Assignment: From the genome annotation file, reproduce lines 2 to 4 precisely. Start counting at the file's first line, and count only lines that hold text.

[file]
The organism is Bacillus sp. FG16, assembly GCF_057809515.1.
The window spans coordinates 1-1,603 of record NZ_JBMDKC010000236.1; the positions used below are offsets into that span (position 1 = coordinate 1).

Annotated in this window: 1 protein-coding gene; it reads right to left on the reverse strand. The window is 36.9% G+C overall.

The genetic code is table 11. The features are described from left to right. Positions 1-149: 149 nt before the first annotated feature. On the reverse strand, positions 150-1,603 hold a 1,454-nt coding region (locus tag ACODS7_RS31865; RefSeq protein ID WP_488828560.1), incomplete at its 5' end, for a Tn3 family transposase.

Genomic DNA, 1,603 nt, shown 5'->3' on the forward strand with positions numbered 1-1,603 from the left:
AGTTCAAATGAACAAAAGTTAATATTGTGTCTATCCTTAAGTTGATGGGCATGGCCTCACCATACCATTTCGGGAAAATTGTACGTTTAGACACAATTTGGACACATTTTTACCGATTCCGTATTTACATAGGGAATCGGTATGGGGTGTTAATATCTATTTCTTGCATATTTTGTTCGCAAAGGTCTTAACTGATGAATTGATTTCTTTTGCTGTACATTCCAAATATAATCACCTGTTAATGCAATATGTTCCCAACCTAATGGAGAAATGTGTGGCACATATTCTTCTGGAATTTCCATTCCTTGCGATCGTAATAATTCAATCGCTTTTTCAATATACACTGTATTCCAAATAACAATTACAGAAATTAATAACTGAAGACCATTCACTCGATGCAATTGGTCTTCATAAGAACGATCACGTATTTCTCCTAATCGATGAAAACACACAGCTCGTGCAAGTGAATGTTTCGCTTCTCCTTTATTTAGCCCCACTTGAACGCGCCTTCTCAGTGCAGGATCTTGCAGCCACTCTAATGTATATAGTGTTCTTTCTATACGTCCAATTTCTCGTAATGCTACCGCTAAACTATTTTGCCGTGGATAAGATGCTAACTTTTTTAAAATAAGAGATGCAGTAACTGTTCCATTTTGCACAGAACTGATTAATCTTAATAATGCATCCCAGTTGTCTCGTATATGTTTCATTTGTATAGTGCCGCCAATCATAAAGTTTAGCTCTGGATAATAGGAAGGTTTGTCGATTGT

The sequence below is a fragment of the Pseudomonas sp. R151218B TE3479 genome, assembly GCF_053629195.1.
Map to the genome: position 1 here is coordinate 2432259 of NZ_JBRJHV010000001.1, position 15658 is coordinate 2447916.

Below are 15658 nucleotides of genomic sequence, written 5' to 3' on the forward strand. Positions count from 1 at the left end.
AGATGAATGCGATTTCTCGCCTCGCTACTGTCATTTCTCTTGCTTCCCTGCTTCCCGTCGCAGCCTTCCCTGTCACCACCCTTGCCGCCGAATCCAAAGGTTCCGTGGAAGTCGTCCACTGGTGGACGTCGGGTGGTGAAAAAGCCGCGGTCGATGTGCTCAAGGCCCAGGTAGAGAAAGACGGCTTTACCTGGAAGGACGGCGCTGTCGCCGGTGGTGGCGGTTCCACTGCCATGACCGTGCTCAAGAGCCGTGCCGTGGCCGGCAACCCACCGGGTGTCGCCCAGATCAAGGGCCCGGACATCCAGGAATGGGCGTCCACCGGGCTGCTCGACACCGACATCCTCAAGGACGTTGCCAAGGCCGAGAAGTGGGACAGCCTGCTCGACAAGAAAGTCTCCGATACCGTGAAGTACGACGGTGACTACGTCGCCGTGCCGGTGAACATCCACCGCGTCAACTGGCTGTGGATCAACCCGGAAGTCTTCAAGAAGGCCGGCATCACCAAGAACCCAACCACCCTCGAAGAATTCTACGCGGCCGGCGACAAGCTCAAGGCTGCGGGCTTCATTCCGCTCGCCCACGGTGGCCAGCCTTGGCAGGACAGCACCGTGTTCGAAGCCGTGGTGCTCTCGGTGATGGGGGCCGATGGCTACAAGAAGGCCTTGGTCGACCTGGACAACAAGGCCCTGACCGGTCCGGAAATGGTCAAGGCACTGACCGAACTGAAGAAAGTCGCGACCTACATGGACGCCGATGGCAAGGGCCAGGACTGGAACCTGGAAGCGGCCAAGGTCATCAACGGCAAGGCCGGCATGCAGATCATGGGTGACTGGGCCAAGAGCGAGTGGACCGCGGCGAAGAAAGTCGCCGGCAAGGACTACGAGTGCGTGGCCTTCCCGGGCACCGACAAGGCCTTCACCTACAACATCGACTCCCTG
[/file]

The window spans coordinates 1-1,603 of record NZ_JBMDKC010000236.1; the positions used below are offsets into that span (position 1 = coordinate 1).

Annotated in this window: 1 protein-coding gene; it reads right to left on the reverse strand. The window is 36.9% G+C overall.

The genetic code is table 11. The features are described from left to right. Positions 1-149: 149 nt before the first annotated feature. On the reverse strand, positions 150-1,603 hold a 1,454-nt coding region (locus tag ACODS7_RS31865; RefSeq protein ID WP_488828560.1), incomplete at its 5' end, for a Tn3 family transposase.